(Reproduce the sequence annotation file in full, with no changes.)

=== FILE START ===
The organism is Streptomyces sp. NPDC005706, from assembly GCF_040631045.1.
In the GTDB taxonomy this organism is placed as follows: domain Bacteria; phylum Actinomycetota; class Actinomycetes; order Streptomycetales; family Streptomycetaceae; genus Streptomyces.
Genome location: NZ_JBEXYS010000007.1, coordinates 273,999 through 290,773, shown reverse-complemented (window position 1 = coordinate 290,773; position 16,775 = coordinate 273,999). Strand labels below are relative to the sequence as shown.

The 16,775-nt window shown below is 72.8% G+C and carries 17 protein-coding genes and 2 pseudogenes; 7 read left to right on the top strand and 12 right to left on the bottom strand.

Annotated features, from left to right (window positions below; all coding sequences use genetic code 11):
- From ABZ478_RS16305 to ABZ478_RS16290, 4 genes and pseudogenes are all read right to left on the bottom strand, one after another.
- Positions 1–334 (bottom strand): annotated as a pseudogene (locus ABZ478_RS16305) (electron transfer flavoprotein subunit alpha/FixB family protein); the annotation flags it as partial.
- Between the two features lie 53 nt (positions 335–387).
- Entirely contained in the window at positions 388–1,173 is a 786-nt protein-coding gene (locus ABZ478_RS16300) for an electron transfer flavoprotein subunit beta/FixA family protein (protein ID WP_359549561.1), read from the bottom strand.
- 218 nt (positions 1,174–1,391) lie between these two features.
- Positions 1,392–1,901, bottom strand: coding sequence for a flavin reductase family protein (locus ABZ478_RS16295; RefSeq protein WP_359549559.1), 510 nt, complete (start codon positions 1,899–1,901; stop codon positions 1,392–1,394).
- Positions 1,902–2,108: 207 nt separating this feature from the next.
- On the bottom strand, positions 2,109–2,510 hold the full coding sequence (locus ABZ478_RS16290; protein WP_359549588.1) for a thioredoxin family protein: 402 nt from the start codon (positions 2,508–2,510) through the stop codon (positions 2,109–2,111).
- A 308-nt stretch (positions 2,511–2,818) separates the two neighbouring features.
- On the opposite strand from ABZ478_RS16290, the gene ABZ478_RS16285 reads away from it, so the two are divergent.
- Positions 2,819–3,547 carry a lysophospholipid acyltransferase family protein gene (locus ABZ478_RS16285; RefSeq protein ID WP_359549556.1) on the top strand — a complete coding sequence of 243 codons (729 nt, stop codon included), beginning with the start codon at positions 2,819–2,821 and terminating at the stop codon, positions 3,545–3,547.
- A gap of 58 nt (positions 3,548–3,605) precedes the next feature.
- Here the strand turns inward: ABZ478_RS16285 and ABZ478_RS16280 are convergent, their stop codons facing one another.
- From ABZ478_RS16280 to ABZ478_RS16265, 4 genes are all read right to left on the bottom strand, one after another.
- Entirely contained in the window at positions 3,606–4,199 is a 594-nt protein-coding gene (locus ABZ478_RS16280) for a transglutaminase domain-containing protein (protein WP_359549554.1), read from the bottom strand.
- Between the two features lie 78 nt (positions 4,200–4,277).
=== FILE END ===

The organism is Streptomyces sp. NPDC005706, from assembly GCF_040631045.1.
In the GTDB taxonomy this organism is placed as follows: domain Bacteria; phylum Actinomycetota; class Actinomycetes; order Streptomycetales; family Streptomycetaceae; genus Streptomyces.
Genome location: NZ_JBEXYS010000007.1, coordinates 273,999 through 290,773, shown reverse-complemented (window position 1 = coordinate 290,773; position 16,775 = coordinate 273,999). Strand labels below are relative to the sequence as shown.

The 16,775-nt window shown below is 72.8% G+C and carries 17 protein-coding genes and 2 pseudogenes; 7 read left to right on the top strand and 12 right to left on the bottom strand.

Annotated features, from left to right (window positions below; all coding sequences use genetic code 11):
- From ABZ478_RS16305 to ABZ478_RS16290, 4 genes and pseudogenes are all read right to left on the bottom strand, one after another.
- Positions 1–334 (bottom strand): annotated as a pseudogene (locus ABZ478_RS16305) (electron transfer flavoprotein subunit alpha/FixB family protein); the annotation flags it as partial.
- Between the two features lie 53 nt (positions 335–387).
- Entirely contained in the window at positions 388–1,173 is a 786-nt protein-coding gene (locus ABZ478_RS16300) for an electron transfer flavoprotein subunit beta/FixA family protein (protein ID WP_359549561.1), read from the bottom strand.
- 218 nt (positions 1,174–1,391) lie between these two features.
- Positions 1,392–1,901, bottom strand: coding sequence for a flavin reductase family protein (locus ABZ478_RS16295; RefSeq protein WP_359549559.1), 510 nt, complete (start codon positions 1,899–1,901; stop codon positions 1,392–1,394).
- Positions 1,902–2,108: 207 nt separating this feature from the next.
- On the bottom strand, positions 2,109–2,510 hold the full coding sequence (locus ABZ478_RS16290; protein WP_359549588.1) for a thioredoxin family protein: 402 nt from the start codon (positions 2,508–2,510) through the stop codon (positions 2,109–2,111).
- A 308-nt stretch (positions 2,511–2,818) separates the two neighbouring features.
- On the opposite strand from ABZ478_RS16290, the gene ABZ478_RS16285 reads away from it, so the two are divergent.
- Positions 2,819–3,547 carry a lysophospholipid acyltransferase family protein gene (locus ABZ478_RS16285; RefSeq protein ID WP_359549556.1) on the top strand — a complete coding sequence of 243 codons (729 nt, stop codon included), beginning with the start codon at positions 2,819–2,821 and terminating at the stop codon, positions 3,545–3,547.
- A gap of 58 nt (positions 3,548–3,605) precedes the next feature.
- Here the strand turns inward: ABZ478_RS16285 and ABZ478_RS16280 are convergent, their stop codons facing one another.
- From ABZ478_RS16280 to ABZ478_RS16265, 4 genes are all read right to left on the bottom strand, one after another.
- Entirely contained in the window at positions 3,606–4,199 is a 594-nt protein-coding gene (locus ABZ478_RS16280) for a transglutaminase domain-containing protein (protein WP_359549554.1), read from the bottom strand.
- Between the two features lie 78 nt (positions 4,200–4,277).